The World Heritage Centre and the Advisory Bodies note the conclusion of the mission concerning the willingness of the competent institutions to comply with the conservation requirements for the World Heritage property. They nevertheless note that the mission considered that the property was highly vulnerable to the impact of further degradation from illegal building works and the lack of measures to address existing violations. They therefore recommend that the Committee urge the State Party to proceed promptly with the implementation of the recommended Action Plan of the mission report, before the end of 2014, in order to avoid the emergence of serious dangers to the Outstanding Universal Value of the property that might warrant the Committee considering inscription of the property on the List of World Heritage in Danger.
Decision Adopted: 37 COM 7B.70
The World Heritage Committee,
1. Having examined Document WHC-13/37.COM/7B,
2. Recalling Decision 35 COM 7B.82 , adopted at its 35th session (UNESCO, 2011),
3. Notes the details of illegal buildings provided by the State Party for both Berat and Gjirokastra, and expresses its serious concern about its scale in Gjirokastra and the lack of progress in developing and implementing an Action Plan to deal with these violations;
4. Also notes the lack of adequate legal tools that would stop illegal interventions, urges the State Party to approve and implement the ‘Regulation for the Historic Centre of Berat and its buffer zone’ as soon as possible, and requests it to introduce a similar regulation for Gjirokastra;
5. Further notes the report of the 2012 ICOMOS reactive monitoring mission and that the two historic cities of Berat and Gjirokastra are not managed as a single property and also urges the State Party to put in place as soon as possible an over-arching management structure for the property that has responsibility for monitoring and adaptation of illegal constructions and for ensuring parity of management approaches across the property;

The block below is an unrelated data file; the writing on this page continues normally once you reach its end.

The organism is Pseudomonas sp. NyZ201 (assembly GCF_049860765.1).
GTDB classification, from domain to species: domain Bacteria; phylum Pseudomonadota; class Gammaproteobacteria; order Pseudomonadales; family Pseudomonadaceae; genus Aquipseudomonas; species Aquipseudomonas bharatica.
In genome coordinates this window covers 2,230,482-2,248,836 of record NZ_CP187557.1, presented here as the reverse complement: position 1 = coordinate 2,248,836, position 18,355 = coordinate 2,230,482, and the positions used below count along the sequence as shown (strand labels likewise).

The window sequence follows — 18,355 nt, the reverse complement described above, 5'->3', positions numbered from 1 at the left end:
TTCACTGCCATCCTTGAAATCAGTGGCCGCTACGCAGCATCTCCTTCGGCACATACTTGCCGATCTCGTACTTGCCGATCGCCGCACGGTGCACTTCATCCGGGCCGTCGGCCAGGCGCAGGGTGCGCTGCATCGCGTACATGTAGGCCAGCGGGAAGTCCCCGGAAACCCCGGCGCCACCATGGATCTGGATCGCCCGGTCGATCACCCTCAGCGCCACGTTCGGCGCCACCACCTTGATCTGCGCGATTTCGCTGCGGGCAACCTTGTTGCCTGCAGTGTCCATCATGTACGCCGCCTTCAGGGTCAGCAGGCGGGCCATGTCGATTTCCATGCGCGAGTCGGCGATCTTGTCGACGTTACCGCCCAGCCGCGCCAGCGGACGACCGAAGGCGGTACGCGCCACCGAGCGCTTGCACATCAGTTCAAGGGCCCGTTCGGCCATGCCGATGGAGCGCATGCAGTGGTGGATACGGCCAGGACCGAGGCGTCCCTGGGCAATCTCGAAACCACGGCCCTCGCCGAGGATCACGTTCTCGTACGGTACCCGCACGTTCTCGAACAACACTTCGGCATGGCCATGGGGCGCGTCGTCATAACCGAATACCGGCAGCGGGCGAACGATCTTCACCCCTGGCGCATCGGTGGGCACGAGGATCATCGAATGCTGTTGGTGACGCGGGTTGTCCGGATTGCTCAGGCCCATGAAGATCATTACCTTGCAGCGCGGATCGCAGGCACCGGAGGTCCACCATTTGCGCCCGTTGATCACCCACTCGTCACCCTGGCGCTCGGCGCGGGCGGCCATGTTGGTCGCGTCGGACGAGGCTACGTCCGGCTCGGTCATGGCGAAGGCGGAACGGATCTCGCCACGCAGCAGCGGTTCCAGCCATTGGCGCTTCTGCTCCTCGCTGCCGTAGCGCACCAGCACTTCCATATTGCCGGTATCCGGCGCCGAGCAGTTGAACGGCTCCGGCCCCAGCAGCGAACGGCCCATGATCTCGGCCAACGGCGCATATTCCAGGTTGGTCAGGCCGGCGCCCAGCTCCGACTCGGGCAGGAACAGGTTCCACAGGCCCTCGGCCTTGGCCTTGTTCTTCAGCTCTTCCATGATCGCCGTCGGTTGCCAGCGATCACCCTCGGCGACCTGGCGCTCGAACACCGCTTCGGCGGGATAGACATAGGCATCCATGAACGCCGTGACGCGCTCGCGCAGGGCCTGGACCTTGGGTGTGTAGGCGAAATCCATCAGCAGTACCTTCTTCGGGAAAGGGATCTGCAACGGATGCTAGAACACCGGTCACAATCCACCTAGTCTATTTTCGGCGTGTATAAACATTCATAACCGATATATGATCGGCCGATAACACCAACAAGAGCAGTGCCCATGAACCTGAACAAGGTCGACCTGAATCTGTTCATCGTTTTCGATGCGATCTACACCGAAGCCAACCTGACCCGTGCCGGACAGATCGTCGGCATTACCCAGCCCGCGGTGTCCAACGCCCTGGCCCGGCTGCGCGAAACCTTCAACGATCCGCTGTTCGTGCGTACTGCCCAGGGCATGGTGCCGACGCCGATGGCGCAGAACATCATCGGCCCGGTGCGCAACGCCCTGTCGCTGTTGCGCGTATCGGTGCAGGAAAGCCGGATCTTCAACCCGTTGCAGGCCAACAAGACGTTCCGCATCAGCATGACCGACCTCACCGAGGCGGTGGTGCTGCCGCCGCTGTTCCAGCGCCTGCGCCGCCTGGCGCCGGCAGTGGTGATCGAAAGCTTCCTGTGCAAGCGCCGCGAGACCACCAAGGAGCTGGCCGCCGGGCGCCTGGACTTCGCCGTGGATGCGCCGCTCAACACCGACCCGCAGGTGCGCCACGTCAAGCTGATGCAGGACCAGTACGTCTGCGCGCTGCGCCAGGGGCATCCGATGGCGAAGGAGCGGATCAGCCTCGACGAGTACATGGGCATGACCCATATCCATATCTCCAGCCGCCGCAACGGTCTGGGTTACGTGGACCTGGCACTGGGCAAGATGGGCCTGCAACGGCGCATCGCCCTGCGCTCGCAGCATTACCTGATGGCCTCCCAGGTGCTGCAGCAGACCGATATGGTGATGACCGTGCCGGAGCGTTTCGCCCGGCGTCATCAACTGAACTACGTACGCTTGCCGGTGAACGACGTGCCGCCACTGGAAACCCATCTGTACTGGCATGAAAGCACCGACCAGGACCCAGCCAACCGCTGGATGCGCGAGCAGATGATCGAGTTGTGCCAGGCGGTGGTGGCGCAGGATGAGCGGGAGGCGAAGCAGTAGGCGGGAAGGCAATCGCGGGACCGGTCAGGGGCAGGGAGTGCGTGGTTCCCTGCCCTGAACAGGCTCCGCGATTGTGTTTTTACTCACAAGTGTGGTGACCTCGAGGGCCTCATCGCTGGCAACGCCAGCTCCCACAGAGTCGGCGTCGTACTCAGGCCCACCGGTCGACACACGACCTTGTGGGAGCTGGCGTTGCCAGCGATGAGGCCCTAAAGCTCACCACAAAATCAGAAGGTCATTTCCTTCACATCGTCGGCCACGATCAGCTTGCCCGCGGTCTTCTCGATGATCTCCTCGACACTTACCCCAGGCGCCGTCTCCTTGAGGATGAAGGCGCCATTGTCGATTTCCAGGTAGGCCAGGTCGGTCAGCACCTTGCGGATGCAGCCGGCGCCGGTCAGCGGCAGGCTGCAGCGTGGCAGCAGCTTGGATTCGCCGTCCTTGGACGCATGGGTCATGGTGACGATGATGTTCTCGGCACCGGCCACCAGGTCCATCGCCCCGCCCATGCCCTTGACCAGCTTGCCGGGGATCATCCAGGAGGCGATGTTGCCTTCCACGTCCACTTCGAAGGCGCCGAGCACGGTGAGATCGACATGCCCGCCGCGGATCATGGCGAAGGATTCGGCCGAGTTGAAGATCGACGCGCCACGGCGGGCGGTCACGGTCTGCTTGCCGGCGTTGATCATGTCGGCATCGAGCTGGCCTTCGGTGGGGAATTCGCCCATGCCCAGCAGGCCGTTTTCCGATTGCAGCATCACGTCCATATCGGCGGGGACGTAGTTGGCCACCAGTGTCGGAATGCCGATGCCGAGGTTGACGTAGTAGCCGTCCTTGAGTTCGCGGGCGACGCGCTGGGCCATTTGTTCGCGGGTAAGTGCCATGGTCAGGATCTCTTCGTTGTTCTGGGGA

6. Stresses the need for the State Party to underpin the management of the property, and particularly the processes of monitoring and controlling development, by a clearer articulation of the attributes of Outstanding Universal Value and by a focused set of monitoring indicators that clearly relate to it;
7. Also requests the State Party to address urgently the need for further fire hydrants to be provided at Gjirokastra and for those parts of Berat not covered by the on-going EU-funded project;
8. Encourages the State Party to continue measures to raise awareness of World Heritage status amongst local communities in Berat and Gjirokastra;
9. Further requests the State Party to provide to the World Heritage Centre details of the second phase of work at Berat Castle, taking into account the mission’s views, in advance of project approval, for review by the Advisory Bodies in line with Paragraph 172 of Operational Guidelines ;
10. Regrets that no information about the new Kodra House Hotel project was submitted to the mission, takes note of the recently submitted documentation by the State Party, and requests furthermore the State Party to submit to the World Heritage Centre a heritage impact assessment, in conformity with the ICOMOS Guidelines on Heritage Impact Assessments for World Heritage cultural properties and to halt any works on the project until it has been evaluated by the Advisory Bodies;
11. Further urges the State Party to address all the recommendations of the reactive monitoring mission and implement the recommended Action Plan, by the end of 2014 , in order to reverse the decline within the property and ensure its vulnerabilities do not increase to a degree that would threaten its Outstanding Universal Value;
12. Finally requests the State Party to submit to the World Heritage Centre, by 1 February 2014 and 1 February 2015 respectively, updated reports on the state of conservation of the property and the implementation of the above, for examination by the World Heritage Committee at its 39th session in 2015.